Monthly Archives: July 2013

Lambda-calculus using javascript

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Until now I have been loosely using JavaScript to represent lambda-calculus, but to get things right I have to define a strict lambda-calculus JavaScript API.

Everything that follows is from my understanding of lambda-calculus, if anything is wrong please fell free to contact me by email or comment on this post.

JavaScript Lambda Definitions

Variables (I think its called term’s but: We call it variables out here!)

The most basic lambda-expression is a variable, in the context of lambda-calculus a variable is a value that can be replaced by other value. Normally a variable is represented by a letter but with JavaScript I will represent it like this:

Lambda.Variable = function (varname) {
  this.varname = varname;
};

Where varname its a string with the name of my variable.

All Lambda.Variable’s are lambda-expressions.

Abstractions

An abstraction is represented like this {lambda}x.M where x is a variable and M is a lambda-expression.
Abstractions are similar to functions, example: {lambda}x.x is the same as f(x) = x.

An abstraction can only have one variable as argument, example’s:

  • f(x,y) = xy is the same as {lambda}x.{lambda}y.xy
    , don’t assume that xy is the same as x*y because that is wrong;
  • Lets assume that binary math operator * (multiplication) is defined as a lambda-abstraction that can take two arguments and multiply them. The function f(x,y) = x*y can be written as {lambda}x.{lambda}y.* x y.

Notation:
There are some conventions to abbreviate lambda-expression, for example {lambda}x.{lambda}y.* x y can be abbreviated as {lambda}xy.* x y, but for learning I think its better to use the extended version to avoid mistakes and to have a better understanding of what is going on.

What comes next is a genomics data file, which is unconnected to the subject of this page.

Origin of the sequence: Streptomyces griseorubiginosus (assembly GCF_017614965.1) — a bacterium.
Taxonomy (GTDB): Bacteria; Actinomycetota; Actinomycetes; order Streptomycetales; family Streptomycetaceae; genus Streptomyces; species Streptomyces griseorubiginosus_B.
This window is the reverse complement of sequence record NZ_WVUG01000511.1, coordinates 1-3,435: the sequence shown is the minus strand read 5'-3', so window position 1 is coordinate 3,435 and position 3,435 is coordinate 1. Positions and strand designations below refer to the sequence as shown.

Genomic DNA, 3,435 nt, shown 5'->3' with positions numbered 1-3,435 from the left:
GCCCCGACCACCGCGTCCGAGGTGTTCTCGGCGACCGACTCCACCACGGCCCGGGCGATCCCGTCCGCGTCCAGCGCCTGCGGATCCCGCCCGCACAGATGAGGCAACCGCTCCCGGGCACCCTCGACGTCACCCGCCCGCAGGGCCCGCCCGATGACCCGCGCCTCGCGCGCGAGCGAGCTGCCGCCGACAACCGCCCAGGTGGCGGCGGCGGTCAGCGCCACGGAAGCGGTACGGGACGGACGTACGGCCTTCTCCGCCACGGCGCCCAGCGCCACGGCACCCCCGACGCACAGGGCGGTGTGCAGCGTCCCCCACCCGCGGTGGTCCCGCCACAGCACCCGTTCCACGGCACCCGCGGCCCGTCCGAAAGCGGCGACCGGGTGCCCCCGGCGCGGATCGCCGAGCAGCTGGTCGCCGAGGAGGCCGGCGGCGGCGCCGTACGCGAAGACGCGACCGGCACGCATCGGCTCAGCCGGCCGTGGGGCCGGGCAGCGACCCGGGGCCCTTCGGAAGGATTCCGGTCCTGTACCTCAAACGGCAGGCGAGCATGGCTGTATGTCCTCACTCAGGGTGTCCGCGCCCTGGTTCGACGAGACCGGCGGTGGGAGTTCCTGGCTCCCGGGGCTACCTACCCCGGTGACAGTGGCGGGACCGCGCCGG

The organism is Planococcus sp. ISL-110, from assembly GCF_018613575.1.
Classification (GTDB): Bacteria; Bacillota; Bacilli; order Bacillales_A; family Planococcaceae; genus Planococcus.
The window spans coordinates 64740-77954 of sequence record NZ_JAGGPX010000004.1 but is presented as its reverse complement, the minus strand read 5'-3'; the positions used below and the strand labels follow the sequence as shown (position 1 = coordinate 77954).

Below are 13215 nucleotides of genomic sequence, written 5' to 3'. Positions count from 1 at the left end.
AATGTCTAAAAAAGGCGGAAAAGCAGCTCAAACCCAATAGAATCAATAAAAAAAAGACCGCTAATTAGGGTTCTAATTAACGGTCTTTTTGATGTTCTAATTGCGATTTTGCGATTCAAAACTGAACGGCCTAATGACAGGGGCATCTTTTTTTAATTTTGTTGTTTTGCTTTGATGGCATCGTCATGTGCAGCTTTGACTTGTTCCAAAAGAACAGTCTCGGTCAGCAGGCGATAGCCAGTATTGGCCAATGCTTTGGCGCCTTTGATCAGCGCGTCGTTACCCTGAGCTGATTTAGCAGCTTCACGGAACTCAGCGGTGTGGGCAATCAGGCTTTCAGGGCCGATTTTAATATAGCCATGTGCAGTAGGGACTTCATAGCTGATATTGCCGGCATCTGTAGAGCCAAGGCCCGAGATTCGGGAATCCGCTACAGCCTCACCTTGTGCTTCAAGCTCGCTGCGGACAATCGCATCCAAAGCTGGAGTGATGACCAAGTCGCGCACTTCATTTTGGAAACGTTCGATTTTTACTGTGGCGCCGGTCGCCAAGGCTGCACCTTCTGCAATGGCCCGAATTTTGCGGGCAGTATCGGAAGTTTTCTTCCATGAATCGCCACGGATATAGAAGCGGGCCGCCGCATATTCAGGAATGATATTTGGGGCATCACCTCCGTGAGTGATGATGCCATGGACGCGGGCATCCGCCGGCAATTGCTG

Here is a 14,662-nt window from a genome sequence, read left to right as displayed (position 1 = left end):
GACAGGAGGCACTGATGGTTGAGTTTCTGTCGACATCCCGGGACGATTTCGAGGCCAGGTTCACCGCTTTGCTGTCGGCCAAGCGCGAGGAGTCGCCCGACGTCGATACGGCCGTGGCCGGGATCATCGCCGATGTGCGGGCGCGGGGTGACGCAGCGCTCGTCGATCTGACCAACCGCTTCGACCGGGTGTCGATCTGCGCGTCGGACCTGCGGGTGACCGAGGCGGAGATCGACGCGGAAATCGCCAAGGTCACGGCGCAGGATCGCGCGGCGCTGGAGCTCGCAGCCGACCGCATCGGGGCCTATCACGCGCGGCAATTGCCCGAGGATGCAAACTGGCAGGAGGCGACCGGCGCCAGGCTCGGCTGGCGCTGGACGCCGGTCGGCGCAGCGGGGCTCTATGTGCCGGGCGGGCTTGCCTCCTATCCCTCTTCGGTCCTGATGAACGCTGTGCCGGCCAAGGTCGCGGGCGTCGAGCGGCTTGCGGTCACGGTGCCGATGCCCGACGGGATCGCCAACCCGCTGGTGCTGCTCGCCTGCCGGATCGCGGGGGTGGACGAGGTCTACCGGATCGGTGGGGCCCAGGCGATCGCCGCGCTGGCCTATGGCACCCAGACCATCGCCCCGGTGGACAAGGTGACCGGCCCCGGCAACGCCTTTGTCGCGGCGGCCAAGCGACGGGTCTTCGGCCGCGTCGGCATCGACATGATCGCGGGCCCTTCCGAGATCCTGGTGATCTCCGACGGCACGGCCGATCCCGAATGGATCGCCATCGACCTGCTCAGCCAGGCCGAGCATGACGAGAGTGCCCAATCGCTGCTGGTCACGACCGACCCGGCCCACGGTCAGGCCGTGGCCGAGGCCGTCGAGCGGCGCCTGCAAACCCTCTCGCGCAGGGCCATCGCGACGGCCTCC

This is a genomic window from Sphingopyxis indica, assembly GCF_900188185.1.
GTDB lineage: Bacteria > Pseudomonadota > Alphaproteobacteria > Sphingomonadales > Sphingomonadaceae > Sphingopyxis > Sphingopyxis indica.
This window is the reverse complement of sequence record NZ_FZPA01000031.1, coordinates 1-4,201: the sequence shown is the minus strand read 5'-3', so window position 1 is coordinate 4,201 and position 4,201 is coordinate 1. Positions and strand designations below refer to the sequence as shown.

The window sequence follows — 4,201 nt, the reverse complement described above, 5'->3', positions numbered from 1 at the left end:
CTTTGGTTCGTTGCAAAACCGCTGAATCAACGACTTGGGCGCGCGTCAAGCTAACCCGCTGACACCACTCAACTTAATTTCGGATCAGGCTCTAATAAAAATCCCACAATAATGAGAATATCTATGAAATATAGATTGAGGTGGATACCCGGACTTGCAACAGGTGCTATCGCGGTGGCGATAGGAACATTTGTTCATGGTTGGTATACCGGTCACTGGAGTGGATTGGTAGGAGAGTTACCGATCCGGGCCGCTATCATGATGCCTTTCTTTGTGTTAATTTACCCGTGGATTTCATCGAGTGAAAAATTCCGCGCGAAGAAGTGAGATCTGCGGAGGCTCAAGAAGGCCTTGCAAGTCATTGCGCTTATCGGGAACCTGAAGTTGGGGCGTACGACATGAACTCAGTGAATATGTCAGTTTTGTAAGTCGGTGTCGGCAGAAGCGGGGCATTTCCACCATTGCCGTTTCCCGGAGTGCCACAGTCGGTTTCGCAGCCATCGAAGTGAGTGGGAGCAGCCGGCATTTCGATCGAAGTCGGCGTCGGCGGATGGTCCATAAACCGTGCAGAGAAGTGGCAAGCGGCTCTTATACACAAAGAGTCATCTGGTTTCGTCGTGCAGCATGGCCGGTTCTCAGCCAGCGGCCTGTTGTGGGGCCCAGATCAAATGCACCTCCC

With JavaScript I represent lambda-abstraction like this:

Lambda.Abstraction = function (x, M, name) {
  this.x = x;
  this.M = M;
  this.name = name;
};

The name is not needed for lambda-calculus, I use it here to bind a human name to an abstraction.

All Lambda.Abstractions are lambda-expressions.

Applications

Let M and N be lambda-expressions, then (M N) is a lambda-application. All lambda-applications are lambda-expressions.

You can think of applications as a function call, or something like that, examples:

  • ({lambda}x.{lambda}y.xy) a is an application and can be reduced to the abstraction {lambda}y.ay
  • ({lambda}x.{lambda}y.xy) a b is an application and can be reduced to the application {(lambda}y.ay) b, that can also be reduced to the application (a b).

With JavaScript I represent lambda-application like this:

Lambda.Application = function (M, N) {
  this.M = M;
  this.N = N;
};

All Lambda.Applications are lambda-expressions.

Parentheses ()

In lambda-calculus parentheses () can be used to express or force lambda-expressions order. In my code I don’t need them because order is implicit in my JS Lambda objects hierarchy.

Usage

The following examples demonstrates how to use the above definitions.

  1. {lambda}x.{lambda}y.x (Lambda Logic True):
    1. Create variables x and y,
          var x = new Lambda.Variable ('x');
          var y = new Lambda.Variable ('y');
         
    2. Create the inner most abstraction,
          abstraction_y = new Lambda.Abstraction (y, x); 
      
    3. Create the final abstraction,
          True = new Lambda.Abstraction (x, abstraction_y, 'True'); 
      

      The ‘True’ string will be used only for displaying purposes.

    4. Final code,
          var x = new Lambda.Variable ('x');
          var y = new Lambda.Variable ('y');
      
          abstraction_y = new Lambda.Abstraction (y, x); 
          True = new Lambda.Abstraction (x, abstraction_y, 'True'); 
      

      The Lambda.Variable varname will be used only for displaying purposes so varname is never used in code to identify a variable.

    5. True.toString(): True={lambda}x.{lambda}y.x
  2. ({lambda}x.{lambda}y.x) ({lambda}x.{lambda}y.x) ({lambda}x.{lambda}y.x) (Application)
    1. To make things easier this ({lambda}x.{lambda}y.x) will be defined as:

      function True () {
          var x = new Lambda.Variable ('x');